The real estate needs of life sciences companies can be fluid and complex, with early stage companies typically needing smaller flexible space and later stage companies typically requiring larger build-to-suit space. With an equally diverse group of life sciences landlords and business terms on the table, there are many variations of leasing models and terms to be negotiated between the parties.
However, perhaps as a result of a natural life cycle of a life sciences company, there are currently three major types of leases emerging in the U.S. for companies seeking space for research and development and laboratory uses:
Flexible License Model
Often used by early stage and pre-Series A companies, this model is often described as an “incubator,” “accelerator” or the “WeWork” model of life sciences. Characteristics include functioning as a license, versus a full-fledged lease, and full-service amenities, including everything a company needs to immediately start performing their science.
Shorter-Term Lease Model
Sometimes referred to as “incubator-lite”, this second model is often times attractive to companies seeking their Series A financing round that in its pre-clinical or discovery phase. The underlying agreement is generally in the form of a lease (versus a license), and is often for a two or three year period. Services can vary, but generally include those services that are capital intensive, such as conference facilities, common lab support areas and equipment.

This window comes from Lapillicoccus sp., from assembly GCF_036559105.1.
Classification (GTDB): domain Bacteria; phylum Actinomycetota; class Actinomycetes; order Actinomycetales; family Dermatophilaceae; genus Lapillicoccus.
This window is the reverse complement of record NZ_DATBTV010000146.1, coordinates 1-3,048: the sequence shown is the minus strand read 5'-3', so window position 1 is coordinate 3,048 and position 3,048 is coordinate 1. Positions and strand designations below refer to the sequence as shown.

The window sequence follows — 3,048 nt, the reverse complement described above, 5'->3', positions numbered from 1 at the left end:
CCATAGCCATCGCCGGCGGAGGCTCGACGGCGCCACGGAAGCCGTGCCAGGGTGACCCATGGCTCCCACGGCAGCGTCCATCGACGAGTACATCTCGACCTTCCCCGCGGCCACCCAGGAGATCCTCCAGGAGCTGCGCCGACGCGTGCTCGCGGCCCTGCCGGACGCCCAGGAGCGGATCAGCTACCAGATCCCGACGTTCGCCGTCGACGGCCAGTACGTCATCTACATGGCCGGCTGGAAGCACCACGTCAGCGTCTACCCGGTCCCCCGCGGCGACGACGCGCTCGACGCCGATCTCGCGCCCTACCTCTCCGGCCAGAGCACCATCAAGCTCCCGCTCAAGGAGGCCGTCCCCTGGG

Longer-Term Lease Model
The final model is more in line with other asset-classes and takes the form of a seven-ten+ year lease, largely with little to no landlord-provided services. Though for buildings with multiple tenants there can be shared services for things like a backup life safety generator and pH neutralization system, the landlord tends to take on very little responsibility for these shared systems. These long-term leases are often capital intensive for both the landlord and the tenant, with large improvement allowances, but the maximum flexibility for a user in terms of being able to program the space to best fit its needs. By the time a company gets to its Series B or C fundraising rounds and gets to a clinical phase of development, it has grown to the point where it needs to invest in its own space. Companies at this stage of life often need to weigh their financial situation, including their burn rates and pipelines, in order to ensure they are right-sizing their capital commitments for long term leases.
From the short-term license to the long-term lease, as life science companies move through their life cycle, their needs with respect to physical space will evolve along with the science. With many new owners and investors potentially pivoting towards this asset class alongside industry veterans, it seems like the sky is the limit as to innovation and growth both for and in partnership with life science companies.
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